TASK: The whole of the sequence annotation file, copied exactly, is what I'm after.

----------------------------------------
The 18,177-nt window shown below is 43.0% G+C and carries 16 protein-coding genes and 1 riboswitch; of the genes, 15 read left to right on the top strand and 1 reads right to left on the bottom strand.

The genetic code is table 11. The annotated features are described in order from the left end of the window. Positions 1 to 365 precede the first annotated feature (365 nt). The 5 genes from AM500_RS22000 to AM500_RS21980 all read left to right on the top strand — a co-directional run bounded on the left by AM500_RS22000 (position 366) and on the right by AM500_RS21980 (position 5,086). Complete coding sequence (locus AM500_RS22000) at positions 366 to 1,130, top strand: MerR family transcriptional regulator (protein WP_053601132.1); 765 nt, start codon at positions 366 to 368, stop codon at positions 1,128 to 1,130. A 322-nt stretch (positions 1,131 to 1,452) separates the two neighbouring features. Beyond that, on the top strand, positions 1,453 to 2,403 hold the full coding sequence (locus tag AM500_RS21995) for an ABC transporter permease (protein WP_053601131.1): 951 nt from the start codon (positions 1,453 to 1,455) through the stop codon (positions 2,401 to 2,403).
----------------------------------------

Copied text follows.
The 18,177-nt window shown below is 43.0% G+C and carries 16 protein-coding genes and 1 riboswitch; of the genes, 15 read left to right on the top strand and 1 reads right to left on the bottom strand.

The genetic code is table 11. The annotated features are described in order from the left end of the window. Positions 1 to 365 precede the first annotated feature (365 nt). The 5 genes from AM500_RS22000 to AM500_RS21980 all read left to right on the top strand — a co-directional run bounded on the left by AM500_RS22000 (position 366) and on the right by AM500_RS21980 (position 5,086). Complete coding sequence (locus AM500_RS22000) at positions 366 to 1,130, top strand: MerR family transcriptional regulator (protein WP_053601132.1); 765 nt, start codon at positions 366 to 368, stop codon at positions 1,128 to 1,130. A 322-nt stretch (positions 1,131 to 1,452) separates the two neighbouring features. Beyond that, on the top strand, positions 1,453 to 2,403 hold the full coding sequence (locus tag AM500_RS21995) for an ABC transporter permease (protein WP_053601131.1): 951 nt from the start codon (positions 1,453 to 1,455) through the stop codon (positions 2,401 to 2,403).